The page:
THE Philosophypatristic it was a period that began with the transition between Antique it's the medieval. Marilena Chaui emphasizes that Patristic Philosophy "begins with the Epistles of St. Paul and the Gospel of St. John and ends in the 8th centuryi".
It is important to emphasize that the patristic period was a time courseinchange and thought transition. It was situated, chronologically, between Antiquity and the Middle Ages and, philosophically, it can have different classifications. Chaui classifies Patristics as a distinct period of Philosophy, which is neither found in Ancient Philosophy nor in Medieval Philosophy.
However, there is a consensus to classify Patristic Philosophy as part of Medieval Philosophy, together with Philosophyscholastic, for the themes and mode of operation of patristic thinkers were totally close to Christian theology and religious knowledge.
The Patristic was named after the first priests, "fathers", of the Catholic church and, at its beginning, this Philosophy
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Characteristics and meaning of Patristics
The Patristic Philosophy emerged in a hard time for christianity. By virtue of the promulgation of Christianity as a religion officially accepted by the Roman Empire, Christians still suffered persecution and retaliation, in addition to not having many followers in several European locations.
The first patristic movement was composed of the first teachers of the Christian faith and the apologist priests, who had the mission of defending Christian thought. Among the apologists, some chose the path of union of the pagan Greek Philosophy with Christianity, as Justin, and others advocated the total exclusion and repression of pagan Greek Philosophy, such as Tertullian.
For a long time, the apologist view defended by Justin prevailed, including in the later philosophical period, the Scholasticism. Philosophy served, in this case, as the foundation for the formulation of a Christian theology. However, at other times in Philosophy, the conflict between reason and faith intensified in order to generate a binary vision, in which it was only possible to believe or think rationally. In other periods, the realms of faith and reason were drastically separated, each being cultivated for its distinct importance.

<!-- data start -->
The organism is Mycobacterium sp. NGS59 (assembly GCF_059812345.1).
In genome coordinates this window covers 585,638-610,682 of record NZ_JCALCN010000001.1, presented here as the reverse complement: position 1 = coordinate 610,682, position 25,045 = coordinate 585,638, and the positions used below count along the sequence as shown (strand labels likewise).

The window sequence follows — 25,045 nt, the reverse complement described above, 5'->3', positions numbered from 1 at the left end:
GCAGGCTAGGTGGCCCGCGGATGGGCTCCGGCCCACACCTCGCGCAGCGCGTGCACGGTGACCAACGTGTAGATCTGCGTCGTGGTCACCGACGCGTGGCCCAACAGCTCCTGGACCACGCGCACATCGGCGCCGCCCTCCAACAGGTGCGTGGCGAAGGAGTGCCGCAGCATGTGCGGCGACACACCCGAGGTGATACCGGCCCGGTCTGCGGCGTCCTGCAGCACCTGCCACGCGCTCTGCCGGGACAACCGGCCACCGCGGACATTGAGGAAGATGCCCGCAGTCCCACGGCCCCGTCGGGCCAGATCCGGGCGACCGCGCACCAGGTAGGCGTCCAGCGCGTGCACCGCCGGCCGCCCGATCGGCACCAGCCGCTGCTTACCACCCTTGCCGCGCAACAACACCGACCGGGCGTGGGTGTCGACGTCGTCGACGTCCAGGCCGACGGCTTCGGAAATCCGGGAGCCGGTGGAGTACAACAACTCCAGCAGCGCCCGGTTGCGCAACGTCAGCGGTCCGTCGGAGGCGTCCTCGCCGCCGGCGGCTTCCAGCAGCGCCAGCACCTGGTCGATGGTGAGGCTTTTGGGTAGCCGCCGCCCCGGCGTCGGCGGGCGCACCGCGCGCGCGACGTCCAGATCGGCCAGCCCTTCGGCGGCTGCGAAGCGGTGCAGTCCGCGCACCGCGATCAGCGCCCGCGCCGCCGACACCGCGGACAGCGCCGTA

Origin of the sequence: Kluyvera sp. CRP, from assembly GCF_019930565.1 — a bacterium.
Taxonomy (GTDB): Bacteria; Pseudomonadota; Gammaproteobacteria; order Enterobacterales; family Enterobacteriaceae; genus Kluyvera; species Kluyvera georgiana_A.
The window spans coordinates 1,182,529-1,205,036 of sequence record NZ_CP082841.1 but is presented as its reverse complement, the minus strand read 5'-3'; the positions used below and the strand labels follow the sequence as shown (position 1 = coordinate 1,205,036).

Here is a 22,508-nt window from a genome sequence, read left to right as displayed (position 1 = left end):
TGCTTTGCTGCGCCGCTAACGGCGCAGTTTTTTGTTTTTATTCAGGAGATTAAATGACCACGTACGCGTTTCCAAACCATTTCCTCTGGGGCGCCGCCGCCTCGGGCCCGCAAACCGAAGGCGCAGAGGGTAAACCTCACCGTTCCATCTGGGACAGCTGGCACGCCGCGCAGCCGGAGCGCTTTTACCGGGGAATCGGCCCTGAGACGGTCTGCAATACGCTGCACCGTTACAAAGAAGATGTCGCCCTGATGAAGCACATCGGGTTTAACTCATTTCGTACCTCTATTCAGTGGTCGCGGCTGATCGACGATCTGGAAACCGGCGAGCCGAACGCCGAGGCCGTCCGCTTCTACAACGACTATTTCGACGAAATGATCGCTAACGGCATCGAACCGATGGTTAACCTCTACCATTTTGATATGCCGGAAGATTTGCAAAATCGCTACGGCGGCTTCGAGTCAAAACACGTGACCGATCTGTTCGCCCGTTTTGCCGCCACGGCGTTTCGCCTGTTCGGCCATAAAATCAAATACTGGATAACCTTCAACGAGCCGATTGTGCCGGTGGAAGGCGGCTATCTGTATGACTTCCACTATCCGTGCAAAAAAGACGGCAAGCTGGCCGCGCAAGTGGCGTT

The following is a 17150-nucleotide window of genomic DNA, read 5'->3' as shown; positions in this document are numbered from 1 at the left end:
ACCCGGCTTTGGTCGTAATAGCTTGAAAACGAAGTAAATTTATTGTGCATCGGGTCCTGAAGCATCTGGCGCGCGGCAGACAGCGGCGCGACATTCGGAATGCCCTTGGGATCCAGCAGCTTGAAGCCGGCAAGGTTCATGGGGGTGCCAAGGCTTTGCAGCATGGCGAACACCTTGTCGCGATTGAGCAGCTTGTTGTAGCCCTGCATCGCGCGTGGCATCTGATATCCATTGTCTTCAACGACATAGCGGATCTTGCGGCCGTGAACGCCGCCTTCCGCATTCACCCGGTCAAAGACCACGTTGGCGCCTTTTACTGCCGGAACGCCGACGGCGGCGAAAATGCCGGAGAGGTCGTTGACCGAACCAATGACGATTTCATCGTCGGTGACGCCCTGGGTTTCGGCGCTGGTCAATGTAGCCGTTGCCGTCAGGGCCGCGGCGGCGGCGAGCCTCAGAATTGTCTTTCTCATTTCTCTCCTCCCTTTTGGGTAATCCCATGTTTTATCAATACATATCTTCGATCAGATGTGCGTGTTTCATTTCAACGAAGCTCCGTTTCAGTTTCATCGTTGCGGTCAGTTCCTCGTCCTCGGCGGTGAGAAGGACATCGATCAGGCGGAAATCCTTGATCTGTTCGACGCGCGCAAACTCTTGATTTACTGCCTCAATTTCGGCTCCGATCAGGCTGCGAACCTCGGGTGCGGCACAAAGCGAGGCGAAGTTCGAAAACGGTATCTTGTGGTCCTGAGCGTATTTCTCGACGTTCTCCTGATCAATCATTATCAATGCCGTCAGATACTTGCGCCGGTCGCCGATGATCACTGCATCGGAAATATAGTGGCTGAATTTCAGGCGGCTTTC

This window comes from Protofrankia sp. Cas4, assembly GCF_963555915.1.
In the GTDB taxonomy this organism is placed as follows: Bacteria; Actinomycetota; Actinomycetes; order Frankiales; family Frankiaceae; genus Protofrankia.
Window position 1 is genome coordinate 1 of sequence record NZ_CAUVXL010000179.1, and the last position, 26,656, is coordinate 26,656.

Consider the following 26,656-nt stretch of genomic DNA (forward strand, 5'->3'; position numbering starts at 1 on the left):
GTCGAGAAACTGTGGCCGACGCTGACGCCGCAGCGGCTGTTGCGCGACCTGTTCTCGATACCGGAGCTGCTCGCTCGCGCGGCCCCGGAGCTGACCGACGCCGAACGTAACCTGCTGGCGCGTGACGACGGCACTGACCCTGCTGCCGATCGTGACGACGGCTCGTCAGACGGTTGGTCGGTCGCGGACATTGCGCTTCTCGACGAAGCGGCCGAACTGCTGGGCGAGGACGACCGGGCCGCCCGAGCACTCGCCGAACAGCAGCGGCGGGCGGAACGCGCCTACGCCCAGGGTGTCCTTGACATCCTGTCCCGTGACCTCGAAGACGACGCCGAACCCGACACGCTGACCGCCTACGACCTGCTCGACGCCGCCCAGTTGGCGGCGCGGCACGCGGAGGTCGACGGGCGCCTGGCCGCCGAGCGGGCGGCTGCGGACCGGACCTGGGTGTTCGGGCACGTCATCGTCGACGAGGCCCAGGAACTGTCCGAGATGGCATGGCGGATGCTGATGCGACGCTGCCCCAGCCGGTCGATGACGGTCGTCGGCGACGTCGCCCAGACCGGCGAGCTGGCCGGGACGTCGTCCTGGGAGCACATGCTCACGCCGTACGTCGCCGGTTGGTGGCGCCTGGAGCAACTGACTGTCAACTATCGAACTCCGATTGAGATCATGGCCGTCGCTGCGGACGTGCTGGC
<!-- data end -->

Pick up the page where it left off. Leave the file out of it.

Another feature of the patristic period is the influenceinPlato, Greek thinker widely studied, translated and disseminated among those who resorted to Greek Philosophy. The Platonic thought spread to the patristics came from the so-called neo-Platonism, current philosophy that studied, classified and formulated philosophical theories from the writings left by Plato.
The main exponents of Neoplatonism are Plotinus (3rd century d. C.) and Porphyry (a disciple of Plotinus, who reformulated parts of Neoplatonist thought and introduced new questions, such as the question of universals, based on Aristotelian philosophy). O neoplatonism took some prominence in relation to Aristotelianism during the Patristics, mainly due to the greater proximity of Plato's works with Christian thought.
Despite Boethius' efforts to translate Aristotle not from the original in Greek, but from Arabic translations, Aristotelianism only gained strength within Medieval Philosophy beginning with the thought of ThomasinHere in the, already in the Scholastic period.
Later, after the period of apologies, some names stand out, such as Boethius (5th to 6th century d. C.), recognized translator and commentator on Aristotle and the work Isagoge, by Porphyry and Augustine of Hippo (4th to 5th century d. C.), a converted pagan at the age of 32, who emerged as the main patristic theologian, being later canonized by the Catholic Church, becoming the Saint Augustine.